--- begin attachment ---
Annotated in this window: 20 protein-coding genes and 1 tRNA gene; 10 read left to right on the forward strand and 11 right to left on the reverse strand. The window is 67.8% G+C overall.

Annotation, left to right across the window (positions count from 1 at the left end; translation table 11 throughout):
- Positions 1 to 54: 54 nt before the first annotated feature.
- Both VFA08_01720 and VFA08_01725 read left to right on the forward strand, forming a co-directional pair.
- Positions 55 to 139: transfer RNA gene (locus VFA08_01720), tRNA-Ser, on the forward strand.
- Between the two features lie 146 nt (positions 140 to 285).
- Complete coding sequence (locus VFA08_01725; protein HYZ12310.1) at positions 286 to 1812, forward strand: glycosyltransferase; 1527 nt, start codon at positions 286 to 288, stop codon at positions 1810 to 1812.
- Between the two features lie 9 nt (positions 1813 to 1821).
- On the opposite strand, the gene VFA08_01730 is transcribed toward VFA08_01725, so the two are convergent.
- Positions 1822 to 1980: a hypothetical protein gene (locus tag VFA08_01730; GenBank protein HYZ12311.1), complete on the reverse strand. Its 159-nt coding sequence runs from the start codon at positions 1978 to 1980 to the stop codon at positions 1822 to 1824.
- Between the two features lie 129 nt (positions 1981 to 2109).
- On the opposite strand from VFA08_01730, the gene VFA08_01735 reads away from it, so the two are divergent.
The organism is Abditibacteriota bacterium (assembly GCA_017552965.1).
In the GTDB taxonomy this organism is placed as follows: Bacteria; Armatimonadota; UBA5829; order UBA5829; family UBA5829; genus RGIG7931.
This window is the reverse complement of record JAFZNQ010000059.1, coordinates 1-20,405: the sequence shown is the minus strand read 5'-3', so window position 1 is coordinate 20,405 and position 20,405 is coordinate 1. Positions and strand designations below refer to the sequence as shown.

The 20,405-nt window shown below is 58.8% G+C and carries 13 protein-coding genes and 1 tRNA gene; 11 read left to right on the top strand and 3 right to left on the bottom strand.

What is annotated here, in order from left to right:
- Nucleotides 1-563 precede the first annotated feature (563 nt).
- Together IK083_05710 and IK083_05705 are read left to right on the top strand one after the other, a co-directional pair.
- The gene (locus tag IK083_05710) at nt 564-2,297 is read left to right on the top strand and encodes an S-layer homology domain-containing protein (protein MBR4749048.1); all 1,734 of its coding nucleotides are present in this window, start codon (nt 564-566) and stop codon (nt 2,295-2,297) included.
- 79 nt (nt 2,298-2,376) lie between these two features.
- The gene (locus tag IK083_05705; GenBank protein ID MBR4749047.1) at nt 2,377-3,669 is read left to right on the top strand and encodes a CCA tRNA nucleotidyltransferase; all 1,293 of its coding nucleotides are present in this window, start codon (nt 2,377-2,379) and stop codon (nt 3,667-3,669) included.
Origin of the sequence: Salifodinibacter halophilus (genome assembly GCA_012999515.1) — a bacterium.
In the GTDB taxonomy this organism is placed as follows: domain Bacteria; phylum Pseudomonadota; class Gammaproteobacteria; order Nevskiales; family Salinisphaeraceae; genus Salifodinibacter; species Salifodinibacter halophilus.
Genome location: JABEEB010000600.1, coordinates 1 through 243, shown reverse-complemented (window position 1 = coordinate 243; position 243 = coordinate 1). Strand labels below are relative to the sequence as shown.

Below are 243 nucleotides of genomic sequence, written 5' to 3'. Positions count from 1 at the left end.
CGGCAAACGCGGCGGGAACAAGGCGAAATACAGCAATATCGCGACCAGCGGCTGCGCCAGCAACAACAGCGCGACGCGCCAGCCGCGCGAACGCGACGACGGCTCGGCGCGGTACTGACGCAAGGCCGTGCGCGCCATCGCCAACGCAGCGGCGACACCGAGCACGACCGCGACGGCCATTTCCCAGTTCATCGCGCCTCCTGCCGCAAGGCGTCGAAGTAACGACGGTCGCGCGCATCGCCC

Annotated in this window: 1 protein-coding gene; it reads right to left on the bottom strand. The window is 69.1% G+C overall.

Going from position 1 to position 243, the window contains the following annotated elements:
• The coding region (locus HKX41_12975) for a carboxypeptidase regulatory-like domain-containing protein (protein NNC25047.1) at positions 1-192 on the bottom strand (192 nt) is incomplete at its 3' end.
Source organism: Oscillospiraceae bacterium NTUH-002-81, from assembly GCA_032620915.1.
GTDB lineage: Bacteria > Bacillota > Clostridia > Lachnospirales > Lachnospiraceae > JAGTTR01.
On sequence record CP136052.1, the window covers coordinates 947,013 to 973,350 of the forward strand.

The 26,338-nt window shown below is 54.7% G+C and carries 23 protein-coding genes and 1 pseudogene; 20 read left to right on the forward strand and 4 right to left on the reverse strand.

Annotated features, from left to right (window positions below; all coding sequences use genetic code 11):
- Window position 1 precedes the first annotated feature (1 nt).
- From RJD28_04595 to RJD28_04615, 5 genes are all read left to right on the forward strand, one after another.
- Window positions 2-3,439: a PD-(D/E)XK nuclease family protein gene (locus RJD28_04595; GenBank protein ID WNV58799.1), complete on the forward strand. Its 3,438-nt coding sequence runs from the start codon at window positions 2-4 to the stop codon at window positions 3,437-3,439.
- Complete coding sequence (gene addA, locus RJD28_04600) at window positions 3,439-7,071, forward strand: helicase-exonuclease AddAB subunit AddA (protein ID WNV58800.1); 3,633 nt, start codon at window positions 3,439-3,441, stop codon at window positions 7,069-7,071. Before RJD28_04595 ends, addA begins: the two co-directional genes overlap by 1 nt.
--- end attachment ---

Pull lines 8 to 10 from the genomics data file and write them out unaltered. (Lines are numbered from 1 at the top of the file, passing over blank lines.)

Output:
- Between the two features lie 9 nt (positions 1813 to 1821).
- On the opposite strand, the gene VFA08_01730 is transcribed toward VFA08_01725, so the two are convergent.
- Positions 1822 to 1980: a hypothetical protein gene (locus tag VFA08_01730; GenBank protein HYZ12311.1), complete on the reverse strand. Its 159-nt coding sequence runs from the start codon at positions 1978 to 1980 to the stop codon at positions 1822 to 1824.